here we used Young’s inequality and (5.20),

$| ∫ S ( ϕ n ∗ ( w v x x ) ) sgn ( ϕ n , x ∗ w ) d x | ≤ ∫ S | ϕ n ∗ ( w v x x ) | d x ≤ ∫ S | ( ϕ n ∗ w ) ( ϕ n ∗ v x x ) | d x + ∫ S | ϕ n ∗ ( w v x x ) − ( ϕ n ∗ w ) ( ϕ n ∗ v x x ) | d x ≤ ∥ ϕ n ∗ w ∥ L ∞ ( S ) ∥ ϕ n ∗ v x x ∥ L 1 ( S ) + ∫ S | ϕ n ∗ ( w v x x ) − ( ϕ n ∗ w ) ( ϕ n ∗ v x x ) | d x .$

Note that $W 1 , 1 ↪ L ∞$, $∥ f ∥ W 1 , 1 = ∥ f ∥ L 1 + ∥ f ′ ∥ L 1$ and $∥ ϕ n ∗ v x x ∥ L 1 ≤ ∥ v x x ∥ M$. It follows from (5.17) that

$| ∫ S ( ϕ n ∗ ( w v x x ) ) sgn ( ϕ n , x ∗ w ) d x | ≤ 2 | μ 0 | ∫ S | ϕ n ∗ w | d x + 2 | μ 0 | ∫ S | ϕ n ∗ w x | d x + ∫ S | ϕ n ∗ ( w v x x ) − ( ϕ n ∗ w ) ( ϕ n ∗ v x x ) | d x .$

Now, we estimate the fourth term,

$| ∫ S ( ϕ n , x ∗ ∂ x g ∗ w ) sgn ( ϕ n , x ∗ w ) d x | ≤ ∫ S | ϕ n , x ∗ ∂ x g ∗ w | d x = ∫ S | ϕ n ∗ ∂ x g ∗ w x | d x ≤ ∥ g x ∥ L 1 ( S ) ∫ S | ϕ n ∗ w x | d x ≤ 1 4 ∫ S | ϕ n ∗ w x | d x .$

Combining the estimates with (5.25), we get

$d d t ∫ S | ϕ n ∗ w x | d x ≤ 2 | μ 0 | ∫ S | ϕ n ∗ w | d x + ( 39 12 K + 11 4 | μ 0 | + λ ) ∫ S | ϕ n ∗ w x | d x + R n ( t ) ,$
(5.26)

where $R n (t)$ satisfies (5.24).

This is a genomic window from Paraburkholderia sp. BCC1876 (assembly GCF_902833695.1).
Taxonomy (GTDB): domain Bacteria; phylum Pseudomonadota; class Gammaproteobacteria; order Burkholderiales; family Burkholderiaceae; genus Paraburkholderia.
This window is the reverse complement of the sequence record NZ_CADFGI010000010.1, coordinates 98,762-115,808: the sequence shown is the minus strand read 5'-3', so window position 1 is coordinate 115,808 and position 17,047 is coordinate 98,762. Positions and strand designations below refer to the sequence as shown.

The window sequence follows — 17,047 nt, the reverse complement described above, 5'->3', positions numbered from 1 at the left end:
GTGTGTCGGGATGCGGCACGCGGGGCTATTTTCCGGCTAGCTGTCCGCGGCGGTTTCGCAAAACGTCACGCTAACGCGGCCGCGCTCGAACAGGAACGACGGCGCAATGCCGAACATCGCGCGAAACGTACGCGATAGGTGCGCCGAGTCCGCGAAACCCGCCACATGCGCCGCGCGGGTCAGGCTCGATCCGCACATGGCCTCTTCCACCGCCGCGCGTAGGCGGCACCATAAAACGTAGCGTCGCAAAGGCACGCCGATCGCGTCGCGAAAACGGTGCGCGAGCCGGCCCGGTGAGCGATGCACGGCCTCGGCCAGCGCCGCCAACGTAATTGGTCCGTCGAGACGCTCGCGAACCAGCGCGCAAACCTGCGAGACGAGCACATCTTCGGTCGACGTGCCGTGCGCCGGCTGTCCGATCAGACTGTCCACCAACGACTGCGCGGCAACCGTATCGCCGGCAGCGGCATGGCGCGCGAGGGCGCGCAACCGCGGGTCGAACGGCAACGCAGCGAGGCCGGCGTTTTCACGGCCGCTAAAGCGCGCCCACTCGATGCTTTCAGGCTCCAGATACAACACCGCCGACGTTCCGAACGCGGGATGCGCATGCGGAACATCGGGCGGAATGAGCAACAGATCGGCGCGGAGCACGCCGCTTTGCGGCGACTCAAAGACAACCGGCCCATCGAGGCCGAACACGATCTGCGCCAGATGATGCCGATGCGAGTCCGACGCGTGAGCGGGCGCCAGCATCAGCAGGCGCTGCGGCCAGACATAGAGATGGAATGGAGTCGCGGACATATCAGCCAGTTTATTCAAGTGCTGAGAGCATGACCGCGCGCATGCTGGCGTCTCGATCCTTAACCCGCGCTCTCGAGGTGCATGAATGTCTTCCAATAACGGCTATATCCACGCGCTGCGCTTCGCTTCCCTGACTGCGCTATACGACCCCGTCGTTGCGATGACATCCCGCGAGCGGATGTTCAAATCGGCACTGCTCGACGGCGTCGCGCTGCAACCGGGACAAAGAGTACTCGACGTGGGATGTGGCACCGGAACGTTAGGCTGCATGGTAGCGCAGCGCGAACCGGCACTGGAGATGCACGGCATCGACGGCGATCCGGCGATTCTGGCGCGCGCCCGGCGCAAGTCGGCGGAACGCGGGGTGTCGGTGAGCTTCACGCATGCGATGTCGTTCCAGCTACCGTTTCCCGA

Adding (5.23) and (5.26), we have

$d d t ∫ S ( | ϕ n ∗ w | + | ϕ n ∗ w x | ) dx≤ ( 13 3 K + 11 4 | μ 0 | + λ ) ∫ S ( | ϕ n ∗ w | + | ϕ n ∗ w x | ) dx+ R n (t).$

In view of Gronwall’s inequality, we find

$∫ S ( | ϕ n ∗ w | + | ϕ n ∗ w x | ) d x ≤ e ( 13 3 K + 11 4 | μ 0 | + λ ) t [ ∫ S ( | ϕ n ∗ w | + | ϕ n ∗ w x | ) ( 0 , x ) d x + ∫ 0 t R n ( s ) d s ] .$

Note that $w=u−v∈ W 1 , 1$ and (5.24) holds. Letting $n→∞$ in the above inequality, we have

$∫ S ( | ϕ n ∗ w | + | ϕ n ∗ w x | ) dx≤ e ( 13 3 K + 11 4 | μ 0 | + λ ) t ∫ S ( | ϕ n ∗ w | + | ϕ n ∗ w x | ) (0,x)dx.$

Since $w(0,x)= w x (0,x)=0$, we obtain $u(t,x)=v(t,x)$ for a.e. $(t,x)∈[0,T]×S$. In view of T is chosen arbitrarily, this completes the proof of uniqueness. □

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## Acknowledgements

The first author was partially supported by NNSFC (No. 11326161) and Doctoral Scientific Research Fund of Zhengzhou University of Light Industry. The authors thank the referees for useful comments and suggestions.

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Liu, J., Niu, Y. & Zhang, D. On the Cauchy problem for a weakly dissipative μ-Degasperis-Procesi equation. Adv Differ Equ 2013, 350 (2013). https://doi.org/10.1186/1687-1847-2013-350

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### Keywords

• a weakly dissipative μ-Degasperis-Procesi equation
• blow-up
• global existence
• strong solutions
• weak solutions